CNMI Public School System Commissioner Dr. Rita A. Sablan was the 2016 recipient of the Peter Brice Award given in last Thursday night’s banquet, the closing of the 40th Annual Pacific Circle Consortium at the Hibiscus Hall of the Fiesta Resort & Spa-Saipan.
The Peter Brice Award is given to the top educator in the Pacific region in honor of New Zealand’s late Minister of Education, who is best remembered for his “wisdom, humanity, and lifelong commitment to educational ideals.”
Sablan, in her appreciation speech, said that being nominated and selected is an honor for her, adding that the award belongs to everyone who attended PCC’s five-day gathering of the region’s top educators.
“[It is] to all of our educators from all sectors for the work that they’ve done for our children and to all stakeholders that help us along the way to avail quality public education to all children.”
She said that as educators they must change and challenge the status quo so their work will be elevated, systematic, and for all.
“No one should fear change and that we must do all that we can to challenge the status quo if it is no longer efficient, no longer effective, and does nothing but sits there like it is nobody’s business.”
Sablan said the theme chosen by Saipan Southern High School’s recent graduating class taught her an important lesson. “The potential within us is greater than the obstacles around us” is the theme of the class composed of 124 students who graduated last month.
“I thought this was very powerful coming from the minds of young adolescents. But this is about who we are. We are about building and making change in the lives of children. We are about nurturing and guiding our children to have their greatest potential that they can ever be.”
“If our young children can envision that their potential is greater than the challenges around them, then let us believe in them and what they have told us. Make those potentials alive and greater,” said Sablan, who added potential must be greater on the hindrances we face.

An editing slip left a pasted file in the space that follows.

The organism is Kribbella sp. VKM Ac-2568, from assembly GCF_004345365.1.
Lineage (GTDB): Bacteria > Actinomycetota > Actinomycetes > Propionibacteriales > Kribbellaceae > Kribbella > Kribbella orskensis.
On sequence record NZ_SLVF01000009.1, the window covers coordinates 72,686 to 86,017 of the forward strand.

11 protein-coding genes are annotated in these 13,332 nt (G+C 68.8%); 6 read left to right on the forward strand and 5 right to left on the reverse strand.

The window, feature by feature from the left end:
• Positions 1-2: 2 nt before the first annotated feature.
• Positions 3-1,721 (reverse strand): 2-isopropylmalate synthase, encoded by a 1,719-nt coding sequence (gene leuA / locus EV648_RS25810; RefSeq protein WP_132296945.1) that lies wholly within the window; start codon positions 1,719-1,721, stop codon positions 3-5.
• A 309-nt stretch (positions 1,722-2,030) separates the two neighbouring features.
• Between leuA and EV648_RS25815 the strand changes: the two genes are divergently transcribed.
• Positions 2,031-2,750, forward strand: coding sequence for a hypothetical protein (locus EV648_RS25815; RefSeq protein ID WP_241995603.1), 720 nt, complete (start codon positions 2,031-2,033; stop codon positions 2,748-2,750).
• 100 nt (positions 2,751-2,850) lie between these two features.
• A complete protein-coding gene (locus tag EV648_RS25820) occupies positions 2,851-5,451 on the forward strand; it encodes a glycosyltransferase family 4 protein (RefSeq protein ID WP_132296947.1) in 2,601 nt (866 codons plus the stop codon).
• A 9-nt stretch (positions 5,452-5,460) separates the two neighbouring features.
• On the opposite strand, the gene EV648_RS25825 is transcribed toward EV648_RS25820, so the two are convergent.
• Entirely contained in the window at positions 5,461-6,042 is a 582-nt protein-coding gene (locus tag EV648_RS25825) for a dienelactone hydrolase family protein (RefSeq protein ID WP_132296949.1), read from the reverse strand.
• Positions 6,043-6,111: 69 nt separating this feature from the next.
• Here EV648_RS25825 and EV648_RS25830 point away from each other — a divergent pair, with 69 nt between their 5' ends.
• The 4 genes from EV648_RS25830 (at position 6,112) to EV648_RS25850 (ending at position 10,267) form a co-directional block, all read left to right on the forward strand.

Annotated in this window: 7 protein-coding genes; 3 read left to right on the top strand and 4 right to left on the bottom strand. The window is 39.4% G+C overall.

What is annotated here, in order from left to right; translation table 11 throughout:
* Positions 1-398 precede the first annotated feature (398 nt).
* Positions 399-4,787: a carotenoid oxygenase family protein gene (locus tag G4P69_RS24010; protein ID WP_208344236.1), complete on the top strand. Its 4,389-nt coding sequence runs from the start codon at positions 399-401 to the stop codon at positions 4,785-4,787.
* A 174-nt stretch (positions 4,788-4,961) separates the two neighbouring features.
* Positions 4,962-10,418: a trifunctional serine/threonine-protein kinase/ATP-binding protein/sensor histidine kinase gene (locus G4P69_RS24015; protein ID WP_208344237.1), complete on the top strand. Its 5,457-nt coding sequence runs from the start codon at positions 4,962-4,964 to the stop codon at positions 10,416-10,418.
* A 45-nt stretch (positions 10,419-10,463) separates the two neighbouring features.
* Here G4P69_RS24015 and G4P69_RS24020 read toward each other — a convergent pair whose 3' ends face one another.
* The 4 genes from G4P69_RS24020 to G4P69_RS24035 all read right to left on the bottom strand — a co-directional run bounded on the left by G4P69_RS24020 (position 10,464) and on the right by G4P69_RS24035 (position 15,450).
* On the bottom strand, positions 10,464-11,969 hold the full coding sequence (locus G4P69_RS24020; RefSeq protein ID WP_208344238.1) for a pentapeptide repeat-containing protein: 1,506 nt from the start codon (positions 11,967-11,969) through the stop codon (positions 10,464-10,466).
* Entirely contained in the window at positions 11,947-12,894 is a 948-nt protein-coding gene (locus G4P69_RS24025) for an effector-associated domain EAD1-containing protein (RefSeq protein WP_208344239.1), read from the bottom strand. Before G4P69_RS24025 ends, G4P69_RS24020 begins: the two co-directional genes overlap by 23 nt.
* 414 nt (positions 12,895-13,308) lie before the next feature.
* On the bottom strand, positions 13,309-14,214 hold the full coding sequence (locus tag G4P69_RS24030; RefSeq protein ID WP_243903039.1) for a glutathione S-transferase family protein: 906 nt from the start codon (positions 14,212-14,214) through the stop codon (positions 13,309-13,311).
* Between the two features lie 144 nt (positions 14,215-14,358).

“The potential of being a great farmer should be greater than the obstacle of climate change; the potential to be a teacher should be greater than the obstacle of mandates; the potential to be a great engineer should be greater than the obstacle of our environment.”
She said as educators, they should help all students realize their every potential. “Every student has a potential and we must nurture, guide, and build upon their potential to be greater than the impediments that is around them.”
Legendary master navigator Pius Mau Piailug was also given a posthumous award for his contribution in keeping alive and promotion of the traditional way of seafaring. His son, Sesario Sewralur, and the crew of the Alingano Maisu made a brief stop on Saipan last May on their way to the 12th Festival of the Pacific Arts in Guam.
Brice was New Zealand’s representative in the annual conference, which started in 1977 to establish cooperation among educational research and development institutions in the Pacific Region. When he died, Brice’s wife and PCC developed an award to honor top educators.
This was the first time the CNMI hosted the annual conference. Japan had hosted the PCC six times with Hiroshima City, where the 2017 conference is set, holding it five times.